Author + information
- Published online December 4, 2007.
- Theodore D. Fraker Jr, MD, FACC, (Chair),
- Stephan D. Fihn, MD, MPH, FACP,
- Writing on behalf of the 2002 Chronic Stable Angina Writing Committee
2002 Writing Committee Members
Raymond J. Gibbons, MD, FACC, FAHA⁎
Jonathan Abrams, MD, FACC, FAHA
Kanu Chatterjee, MB, FACC
Jennifer Daley, MD, FACP
Prakash C. Deedwania, MD, FACC, FAHA
John S. Douglas, MD, FACC
T. Bruce Ferguson, Jr, MD, FACC, FAHA
Stephan D. Fihn, MD, MPH, FACP
Theodore D. Fraker, Jr, MD, FACC
Julius M. Gardin, MD, FACC, FAHA
Robert A. O’Rourke, MD, FACC, FAHA
Richard C. Pasternak, MD, FACC, FAHA†
Sankey V. Williams, MD
Task Force Members
Sidney C. Smith, Jr, MD, FACC, FAHA, Chair
Alice K. Jacobs, MD, FACC, FAHA, Vice-Chair
Cynthia D. Adams, MSN, PhD, FAHA‡
Jeffrey L. Anderson, MD, FACC, FAHA‡
Christopher E. Buller, MD, FACC
Mark A. Creager, MD, FACC, FAHA
Steven M. Ettinger, MD, FACC
Jonathan L. Halperin, MD, FACC, FAHA‡
Sharon A. Hunt, MD, FACC, FAHA‡
Harlan M. Krumholz, MD, FACC, FAHA
Frederick G. Kushner, MD, FACC, FAHA
Bruce W. Lytle, MD, FACC, FAHA
Rick Nishimura, MD, FACC, FAHA
Richard L. Page, MD, FACC, FAHA
Barbara Riegel, DNSc, RN, FAHA‡
Lynn G. Tarkington, RN
Clyde W. Yancy, MD, FACC
Table of contents
1.1 Evidence Review......2267
1.2 Organization of Committee and Relationships With Industry......2267
1.3 Review and Approval......2267
A primary challenge in the development of clinical practice guidelines is keeping pace with the stream of new data upon which recommendations are based. In an effort to respond more quickly to new evidence, the American College of Cardiology/American Heart Association (ACC/AHA) Task Force on Practice Guidelines has created a new “focused update” process to revise the existing guideline recommendations that are affected by the evolving data or opinion. Prior to the initiation of this focused approach, periodic updates and revisions of existing guidelines required up to 3 years to complete. Now, however, new evidence will be reviewed in an ongoing fashion to more efficiently respond to important science and treatment trends that could have a major impact on patient outcomes and quality of care. Evidence will be reviewed at least twice a year and updates will be initiated on an as-needed basis as quickly as possible, while maintaining the rigorous methodology that the ACC and AHA have developed during their more than 20 years of partnership.
These updated guideline recommendations reflect a consensus of expert opinion after a thorough review primarily of late-breaking clinical trials identified through a broad-based vetting process as being important to the relevant patient population, and of other new data deemed to have an impact on patient care (see Section 1.1 Evidence Review for details regarding this focused update). It is important to note that this focused update is not intended to represent an update based on a full literature review from the date of the previous guideline publication. Specific criteria/considerations for inclusion of new data include:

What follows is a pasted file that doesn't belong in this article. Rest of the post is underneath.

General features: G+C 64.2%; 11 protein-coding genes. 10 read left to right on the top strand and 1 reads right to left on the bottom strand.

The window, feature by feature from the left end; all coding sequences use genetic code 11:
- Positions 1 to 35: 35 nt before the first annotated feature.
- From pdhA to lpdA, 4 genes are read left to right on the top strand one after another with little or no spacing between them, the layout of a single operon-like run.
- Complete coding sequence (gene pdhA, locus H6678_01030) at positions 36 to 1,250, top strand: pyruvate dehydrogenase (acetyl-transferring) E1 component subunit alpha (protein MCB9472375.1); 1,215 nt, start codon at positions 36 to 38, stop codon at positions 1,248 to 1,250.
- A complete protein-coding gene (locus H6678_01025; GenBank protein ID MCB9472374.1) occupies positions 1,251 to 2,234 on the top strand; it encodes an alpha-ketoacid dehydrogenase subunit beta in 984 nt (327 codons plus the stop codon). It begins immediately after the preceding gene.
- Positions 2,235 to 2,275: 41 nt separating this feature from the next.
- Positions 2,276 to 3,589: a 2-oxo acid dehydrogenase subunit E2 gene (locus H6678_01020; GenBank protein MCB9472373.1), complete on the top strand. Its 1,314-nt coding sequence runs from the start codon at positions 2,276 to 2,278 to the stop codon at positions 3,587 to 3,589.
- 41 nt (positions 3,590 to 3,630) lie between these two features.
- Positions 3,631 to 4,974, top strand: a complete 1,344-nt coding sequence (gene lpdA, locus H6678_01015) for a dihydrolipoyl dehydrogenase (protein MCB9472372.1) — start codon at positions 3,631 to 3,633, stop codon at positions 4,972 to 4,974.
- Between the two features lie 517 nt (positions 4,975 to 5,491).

• Publication in a peer-reviewed journal
• Large, randomized, placebo-controlled trial(s)
• Nonrandomized data deemed important on the basis of results impacting current safety and efficacy assumptions
• Strengths/weakness of research methodology and findings
• Likelihood of additional studies influencing current findings
• Impact on current performance measure(s) and/or likelihood of need to develop new performance measure(s)
• Requests and requirements for review and update from the practice community, key stakeholders, and other sources free of relationships with industry or other potential bias
• Number of previous trials showing consistent results
• Need for consistency with a new guideline or guideline revision
In analyzing the data and developing updated recommendations and supporting text, the Focused Update Writing Group used evidence-based methodologies developed by the ACC/AHA Task Force on Practice Guidelines that are described elsewhere (1,2). The schema for class of recommendation and level of evidence is summarized in Table 1,which also illustrates how the grading system provides an estimate of the size of the treatment effect and an estimate of the certainty of the treatment effect. Note that a recommendation with level of evidence B or C does not imply that the recommendation is weak. Many important clinical questions addressed in guidelines do not lend themselves to clinical trials. Although randomized trials may not be available, there may be a very clear clinical consensus that a particular test or therapy is useful and effective. Both the class of recommendation and the level of evidence listed in the focused updates are based on consideration of the evidence reviewed in previous iterations of the guideline, as well as the focused update. Of note, the implications of older studies that have informed recommendations but have not been repeated in contemporary settings are carefully considered. Table 2.